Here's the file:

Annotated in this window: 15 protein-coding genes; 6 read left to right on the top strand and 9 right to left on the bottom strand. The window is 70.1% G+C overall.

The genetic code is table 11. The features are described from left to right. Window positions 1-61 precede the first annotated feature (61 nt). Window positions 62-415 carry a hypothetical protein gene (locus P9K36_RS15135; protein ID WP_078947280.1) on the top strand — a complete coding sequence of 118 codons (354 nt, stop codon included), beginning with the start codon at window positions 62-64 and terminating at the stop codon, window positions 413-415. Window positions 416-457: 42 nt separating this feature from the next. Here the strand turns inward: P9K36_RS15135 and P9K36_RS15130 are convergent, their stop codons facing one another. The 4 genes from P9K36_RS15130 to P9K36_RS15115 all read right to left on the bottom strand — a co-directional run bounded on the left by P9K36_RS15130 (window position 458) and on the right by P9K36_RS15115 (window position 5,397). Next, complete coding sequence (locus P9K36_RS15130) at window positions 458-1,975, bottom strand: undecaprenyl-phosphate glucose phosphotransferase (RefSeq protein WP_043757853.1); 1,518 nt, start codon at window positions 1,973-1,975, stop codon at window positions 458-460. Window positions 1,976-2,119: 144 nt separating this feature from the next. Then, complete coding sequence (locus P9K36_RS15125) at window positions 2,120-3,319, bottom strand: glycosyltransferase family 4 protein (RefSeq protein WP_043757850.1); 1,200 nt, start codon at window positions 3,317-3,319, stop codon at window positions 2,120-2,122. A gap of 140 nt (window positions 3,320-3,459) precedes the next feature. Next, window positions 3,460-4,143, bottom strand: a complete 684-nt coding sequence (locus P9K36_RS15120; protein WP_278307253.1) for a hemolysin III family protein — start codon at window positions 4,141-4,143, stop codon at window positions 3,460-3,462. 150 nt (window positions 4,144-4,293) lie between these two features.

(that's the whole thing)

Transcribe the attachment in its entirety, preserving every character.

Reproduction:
Annotated in this window: 15 protein-coding genes; 6 read left to right on the top strand and 9 right to left on the bottom strand. The window is 70.1% G+C overall.

The genetic code is table 11. The features are described from left to right. Window positions 1-61 precede the first annotated feature (61 nt). Window positions 62-415 carry a hypothetical protein gene (locus P9K36_RS15135; protein ID WP_078947280.1) on the top strand — a complete coding sequence of 118 codons (354 nt, stop codon included), beginning with the start codon at window positions 62-64 and terminating at the stop codon, window positions 413-415. Window positions 416-457: 42 nt separating this feature from the next. Here the strand turns inward: P9K36_RS15135 and P9K36_RS15130 are convergent, their stop codons facing one another. The 4 genes from P9K36_RS15130 to P9K36_RS15115 all read right to left on the bottom strand — a co-directional run bounded on the left by P9K36_RS15130 (window position 458) and on the right by P9K36_RS15115 (window position 5,397). Next, complete coding sequence (locus P9K36_RS15130) at window positions 458-1,975, bottom strand: undecaprenyl-phosphate glucose phosphotransferase (RefSeq protein WP_043757853.1); 1,518 nt, start codon at window positions 1,973-1,975, stop codon at window positions 458-460. Window positions 1,976-2,119: 144 nt separating this feature from the next. Then, complete coding sequence (locus P9K36_RS15125) at window positions 2,120-3,319, bottom strand: glycosyltransferase family 4 protein (RefSeq protein WP_043757850.1); 1,200 nt, start codon at window positions 3,317-3,319, stop codon at window positions 2,120-2,122. A gap of 140 nt (window positions 3,320-3,459) precedes the next feature. Next, window positions 3,460-4,143, bottom strand: a complete 684-nt coding sequence (locus P9K36_RS15120; protein WP_278307253.1) for a hemolysin III family protein — start codon at window positions 4,141-4,143, stop codon at window positions 3,460-3,462. 150 nt (window positions 4,144-4,293) lie between these two features.